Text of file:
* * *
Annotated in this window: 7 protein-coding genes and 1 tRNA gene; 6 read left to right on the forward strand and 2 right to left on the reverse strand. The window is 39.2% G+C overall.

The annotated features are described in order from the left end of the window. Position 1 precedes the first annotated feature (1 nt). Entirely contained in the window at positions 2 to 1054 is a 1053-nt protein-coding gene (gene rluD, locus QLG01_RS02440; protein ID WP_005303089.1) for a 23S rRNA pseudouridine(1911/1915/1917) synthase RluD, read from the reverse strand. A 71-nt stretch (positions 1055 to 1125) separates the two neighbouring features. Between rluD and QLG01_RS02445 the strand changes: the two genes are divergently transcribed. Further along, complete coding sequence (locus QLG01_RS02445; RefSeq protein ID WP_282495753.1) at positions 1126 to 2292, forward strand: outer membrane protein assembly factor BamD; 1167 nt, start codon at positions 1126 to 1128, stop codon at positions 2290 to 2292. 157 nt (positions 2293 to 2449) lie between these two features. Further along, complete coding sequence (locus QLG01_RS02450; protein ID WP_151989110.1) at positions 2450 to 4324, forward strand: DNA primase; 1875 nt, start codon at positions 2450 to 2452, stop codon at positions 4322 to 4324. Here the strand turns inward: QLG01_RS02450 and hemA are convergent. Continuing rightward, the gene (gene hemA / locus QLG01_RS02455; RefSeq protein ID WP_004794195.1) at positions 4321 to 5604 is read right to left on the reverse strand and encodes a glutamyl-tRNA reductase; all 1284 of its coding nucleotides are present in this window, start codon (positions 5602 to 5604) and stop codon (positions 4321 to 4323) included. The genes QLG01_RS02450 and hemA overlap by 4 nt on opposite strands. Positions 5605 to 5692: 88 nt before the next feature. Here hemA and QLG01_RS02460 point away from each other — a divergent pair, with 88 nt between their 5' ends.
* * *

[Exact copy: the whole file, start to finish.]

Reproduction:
Annotated in this window: 7 protein-coding genes and 1 tRNA gene; 6 read left to right on the forward strand and 2 right to left on the reverse strand. The window is 39.2% G+C overall.

The annotated features are described in order from the left end of the window. Position 1 precedes the first annotated feature (1 nt). Entirely contained in the window at positions 2 to 1054 is a 1053-nt protein-coding gene (gene rluD, locus QLG01_RS02440; protein ID WP_005303089.1) for a 23S rRNA pseudouridine(1911/1915/1917) synthase RluD, read from the reverse strand. A 71-nt stretch (positions 1055 to 1125) separates the two neighbouring features. Between rluD and QLG01_RS02445 the strand changes: the two genes are divergently transcribed. Further along, complete coding sequence (locus QLG01_RS02445; RefSeq protein ID WP_282495753.1) at positions 1126 to 2292, forward strand: outer membrane protein assembly factor BamD; 1167 nt, start codon at positions 1126 to 1128, stop codon at positions 2290 to 2292. 157 nt (positions 2293 to 2449) lie between these two features. Further along, complete coding sequence (locus QLG01_RS02450; protein ID WP_151989110.1) at positions 2450 to 4324, forward strand: DNA primase; 1875 nt, start codon at positions 2450 to 2452, stop codon at positions 4322 to 4324. Here the strand turns inward: QLG01_RS02450 and hemA are convergent. Continuing rightward, the gene (gene hemA / locus QLG01_RS02455; RefSeq protein ID WP_004794195.1) at positions 4321 to 5604 is read right to left on the reverse strand and encodes a glutamyl-tRNA reductase; all 1284 of its coding nucleotides are present in this window, start codon (positions 5602 to 5604) and stop codon (positions 4321 to 4323) included. The genes QLG01_RS02450 and hemA overlap by 4 nt on opposite strands. Positions 5605 to 5692: 88 nt before the next feature. Here hemA and QLG01_RS02460 point away from each other — a divergent pair, with 88 nt between their 5' ends.